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WWE Officials Including Vince McMahon, Triple H Hit With Lawsuits Citing Fraudulent Scheme

WWE has landed in hot water with their shareholders with reports in the US indicating several class-action lawsuits have been filed against the company.


WWE has reportedly landed in hot water with its shareholders with reports in the United States indicating several class-action lawsuits have been filed against WWE and some of their top officials. Multiple lawsuits from some of the top law firms on behalf of the WWE shareholders have reportedly been filed against Chairman Vince McMahon and other executives including Stephanie McMahon, Triple H, Stuart Goldfarb, Frank Riddick III, Man Jit Singh, Jeffery Speed, Alan Wexler, and George Barrios.

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WWE lawsuits: Several class-action lawsuits filed by WWE shareholders

One of the lawsuits filed by The Gross Law Firm accuses the company of making 'false and/or misleading statements and/or failing to disclose' some vital information from the company's financial dealings over the past year. Most of the accusations are made by shareholders who bought stakes in the company between February 2019 and February 2020.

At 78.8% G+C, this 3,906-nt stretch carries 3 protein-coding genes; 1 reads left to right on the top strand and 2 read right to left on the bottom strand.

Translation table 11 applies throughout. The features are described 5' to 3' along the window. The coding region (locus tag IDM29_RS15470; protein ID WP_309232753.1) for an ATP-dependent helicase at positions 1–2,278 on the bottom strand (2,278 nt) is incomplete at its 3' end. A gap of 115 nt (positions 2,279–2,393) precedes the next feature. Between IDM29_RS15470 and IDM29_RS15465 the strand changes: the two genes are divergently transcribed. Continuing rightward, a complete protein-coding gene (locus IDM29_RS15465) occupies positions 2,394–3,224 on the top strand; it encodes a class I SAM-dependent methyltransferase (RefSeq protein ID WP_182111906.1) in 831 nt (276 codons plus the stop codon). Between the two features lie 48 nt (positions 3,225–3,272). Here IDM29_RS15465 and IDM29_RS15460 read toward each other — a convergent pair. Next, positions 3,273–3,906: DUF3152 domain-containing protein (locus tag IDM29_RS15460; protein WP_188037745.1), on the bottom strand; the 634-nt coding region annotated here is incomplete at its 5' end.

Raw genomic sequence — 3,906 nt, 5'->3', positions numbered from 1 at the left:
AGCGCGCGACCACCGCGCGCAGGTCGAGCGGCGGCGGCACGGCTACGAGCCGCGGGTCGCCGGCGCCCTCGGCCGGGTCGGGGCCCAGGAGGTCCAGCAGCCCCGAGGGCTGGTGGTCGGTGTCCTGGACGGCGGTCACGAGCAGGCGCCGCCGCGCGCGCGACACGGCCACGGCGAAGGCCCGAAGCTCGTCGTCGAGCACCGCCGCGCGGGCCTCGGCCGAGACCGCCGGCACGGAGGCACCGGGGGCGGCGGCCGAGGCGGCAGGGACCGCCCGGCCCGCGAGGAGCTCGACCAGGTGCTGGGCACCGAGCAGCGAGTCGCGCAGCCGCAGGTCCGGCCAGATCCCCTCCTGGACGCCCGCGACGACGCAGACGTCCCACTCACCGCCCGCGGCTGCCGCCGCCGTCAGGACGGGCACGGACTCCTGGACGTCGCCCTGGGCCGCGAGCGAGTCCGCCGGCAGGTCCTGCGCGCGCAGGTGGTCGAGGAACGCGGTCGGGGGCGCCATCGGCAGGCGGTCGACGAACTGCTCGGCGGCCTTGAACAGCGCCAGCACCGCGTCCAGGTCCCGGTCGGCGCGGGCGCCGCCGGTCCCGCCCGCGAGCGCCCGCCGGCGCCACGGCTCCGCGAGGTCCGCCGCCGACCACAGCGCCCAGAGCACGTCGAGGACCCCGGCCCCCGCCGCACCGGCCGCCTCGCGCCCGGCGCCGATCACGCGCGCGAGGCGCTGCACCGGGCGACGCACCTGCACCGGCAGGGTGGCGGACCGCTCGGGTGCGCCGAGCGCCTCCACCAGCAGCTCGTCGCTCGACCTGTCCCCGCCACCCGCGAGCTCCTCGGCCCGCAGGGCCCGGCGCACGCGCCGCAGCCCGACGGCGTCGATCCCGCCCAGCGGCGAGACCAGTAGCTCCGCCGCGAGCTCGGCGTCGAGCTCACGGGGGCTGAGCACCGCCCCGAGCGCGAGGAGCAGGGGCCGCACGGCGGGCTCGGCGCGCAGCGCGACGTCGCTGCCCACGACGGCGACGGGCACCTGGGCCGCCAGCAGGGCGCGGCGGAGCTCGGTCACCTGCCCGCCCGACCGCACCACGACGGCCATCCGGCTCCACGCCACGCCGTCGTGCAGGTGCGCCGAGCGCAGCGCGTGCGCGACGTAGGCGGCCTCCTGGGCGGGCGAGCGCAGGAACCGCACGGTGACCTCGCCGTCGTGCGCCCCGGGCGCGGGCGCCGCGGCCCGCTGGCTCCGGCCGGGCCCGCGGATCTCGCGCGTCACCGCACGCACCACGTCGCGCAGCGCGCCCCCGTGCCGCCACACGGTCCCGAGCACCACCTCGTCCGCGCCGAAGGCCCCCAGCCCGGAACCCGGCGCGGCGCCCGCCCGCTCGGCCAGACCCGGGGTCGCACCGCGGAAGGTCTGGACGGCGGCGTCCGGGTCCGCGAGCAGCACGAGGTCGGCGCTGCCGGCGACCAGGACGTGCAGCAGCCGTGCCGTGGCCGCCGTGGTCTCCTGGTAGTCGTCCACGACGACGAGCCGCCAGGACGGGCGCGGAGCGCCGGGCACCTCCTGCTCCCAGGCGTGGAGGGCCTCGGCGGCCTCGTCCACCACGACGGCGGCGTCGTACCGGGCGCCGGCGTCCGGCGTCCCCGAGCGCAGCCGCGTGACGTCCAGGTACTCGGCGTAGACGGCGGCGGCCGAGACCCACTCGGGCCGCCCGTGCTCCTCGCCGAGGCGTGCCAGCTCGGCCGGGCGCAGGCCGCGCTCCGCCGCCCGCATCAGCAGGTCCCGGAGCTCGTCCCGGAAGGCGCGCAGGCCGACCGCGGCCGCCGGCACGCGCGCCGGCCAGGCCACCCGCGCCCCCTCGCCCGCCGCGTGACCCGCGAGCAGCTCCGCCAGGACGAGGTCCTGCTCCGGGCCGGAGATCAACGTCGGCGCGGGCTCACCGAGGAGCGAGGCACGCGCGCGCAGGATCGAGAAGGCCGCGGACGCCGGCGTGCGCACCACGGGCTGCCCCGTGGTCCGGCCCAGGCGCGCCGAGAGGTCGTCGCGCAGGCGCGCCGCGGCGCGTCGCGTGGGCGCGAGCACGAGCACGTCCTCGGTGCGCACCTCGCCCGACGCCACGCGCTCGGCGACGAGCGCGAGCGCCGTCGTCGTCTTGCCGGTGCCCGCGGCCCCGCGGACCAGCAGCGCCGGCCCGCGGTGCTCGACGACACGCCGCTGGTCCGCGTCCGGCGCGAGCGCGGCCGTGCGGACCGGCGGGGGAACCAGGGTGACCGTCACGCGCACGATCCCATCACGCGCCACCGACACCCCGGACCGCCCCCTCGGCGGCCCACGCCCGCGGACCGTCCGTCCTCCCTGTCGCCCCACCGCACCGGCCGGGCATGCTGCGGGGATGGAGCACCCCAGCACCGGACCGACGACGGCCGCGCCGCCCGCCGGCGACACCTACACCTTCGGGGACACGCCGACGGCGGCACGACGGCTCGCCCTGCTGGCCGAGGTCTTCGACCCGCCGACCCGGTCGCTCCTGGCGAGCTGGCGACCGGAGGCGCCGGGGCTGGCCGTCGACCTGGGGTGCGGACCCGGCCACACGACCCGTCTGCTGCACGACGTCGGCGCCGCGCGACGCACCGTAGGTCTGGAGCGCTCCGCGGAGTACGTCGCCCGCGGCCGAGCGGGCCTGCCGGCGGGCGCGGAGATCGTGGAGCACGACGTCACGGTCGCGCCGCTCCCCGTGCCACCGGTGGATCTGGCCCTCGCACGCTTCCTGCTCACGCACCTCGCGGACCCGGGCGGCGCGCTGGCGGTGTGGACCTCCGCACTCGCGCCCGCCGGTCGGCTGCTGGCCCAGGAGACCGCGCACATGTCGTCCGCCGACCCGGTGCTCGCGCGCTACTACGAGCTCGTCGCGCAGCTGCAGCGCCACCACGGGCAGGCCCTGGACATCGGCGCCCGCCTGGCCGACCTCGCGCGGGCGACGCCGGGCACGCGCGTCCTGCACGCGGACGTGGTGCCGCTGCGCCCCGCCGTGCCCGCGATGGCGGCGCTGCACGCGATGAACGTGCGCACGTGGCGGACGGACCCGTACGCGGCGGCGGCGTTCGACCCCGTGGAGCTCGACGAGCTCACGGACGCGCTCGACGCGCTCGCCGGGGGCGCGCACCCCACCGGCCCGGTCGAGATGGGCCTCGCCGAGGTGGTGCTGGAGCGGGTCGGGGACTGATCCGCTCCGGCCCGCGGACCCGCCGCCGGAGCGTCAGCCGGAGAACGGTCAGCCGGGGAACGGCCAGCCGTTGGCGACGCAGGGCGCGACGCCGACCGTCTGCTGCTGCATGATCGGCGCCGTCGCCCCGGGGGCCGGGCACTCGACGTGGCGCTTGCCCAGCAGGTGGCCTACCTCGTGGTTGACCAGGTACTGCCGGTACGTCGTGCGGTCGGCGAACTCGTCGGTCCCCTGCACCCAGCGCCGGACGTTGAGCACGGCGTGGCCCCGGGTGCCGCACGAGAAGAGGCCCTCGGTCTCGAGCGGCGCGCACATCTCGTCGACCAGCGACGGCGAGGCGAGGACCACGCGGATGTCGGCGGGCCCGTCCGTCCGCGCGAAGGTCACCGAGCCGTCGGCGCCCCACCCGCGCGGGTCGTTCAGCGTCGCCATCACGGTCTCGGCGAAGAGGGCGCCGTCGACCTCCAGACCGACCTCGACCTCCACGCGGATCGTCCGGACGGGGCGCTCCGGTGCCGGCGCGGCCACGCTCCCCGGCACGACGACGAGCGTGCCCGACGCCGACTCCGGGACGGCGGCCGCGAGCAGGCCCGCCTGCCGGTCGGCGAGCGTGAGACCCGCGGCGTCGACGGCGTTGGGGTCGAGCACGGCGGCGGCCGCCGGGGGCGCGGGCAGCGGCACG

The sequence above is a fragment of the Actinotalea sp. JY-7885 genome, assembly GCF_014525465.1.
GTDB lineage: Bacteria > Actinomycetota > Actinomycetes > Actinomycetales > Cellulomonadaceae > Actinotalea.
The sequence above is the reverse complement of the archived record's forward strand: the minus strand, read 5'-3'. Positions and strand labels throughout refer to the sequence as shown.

According to the law firm's press release, some of the accusations made by the WWE shareholders are - deceiving the investing public regarding WWE’s business and prospects, artificially inflating the price of WWE Class A common stock, permitting certain senior executives of WWE to sell more than $282 million worth of their personal shares at fraud inflated prices and causing the public to purchase WWE Class A common stock at artificially inflated prices.

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Similar WWE lawsuits have been filed across the United States which allegedly claim WWE's financial dealings with Saudi Arabia have been the primary reason behind the falling stock prices and the company has been accused of hiding the details of its deal with the Kingdom of Saudi Arabia. 

The press release by The Glancy Prongay & Murray law firm states, "On April 25, 2019, WWE reported that for first quarter 2019, revenue declined year-over-year, notably in the live events and consumer products segments. Though the Company attributed the decline to the absence of certain "Super Stars," several analysts connected the results to difficulties securing a media rights deal for the Middle East and North Africa ("MENA") region with the Kingdom of Saudi Arabia."

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The same statement explains how WWE's stock price, which stood at $85.38 per share in April 2019, fell to just over $44 per share in February. Most of the shareholders who invested in the company during that period are bracing for an enormous loss.  WWE is yet to make a public comment in regards to the growing number of lawsuits filed against them.

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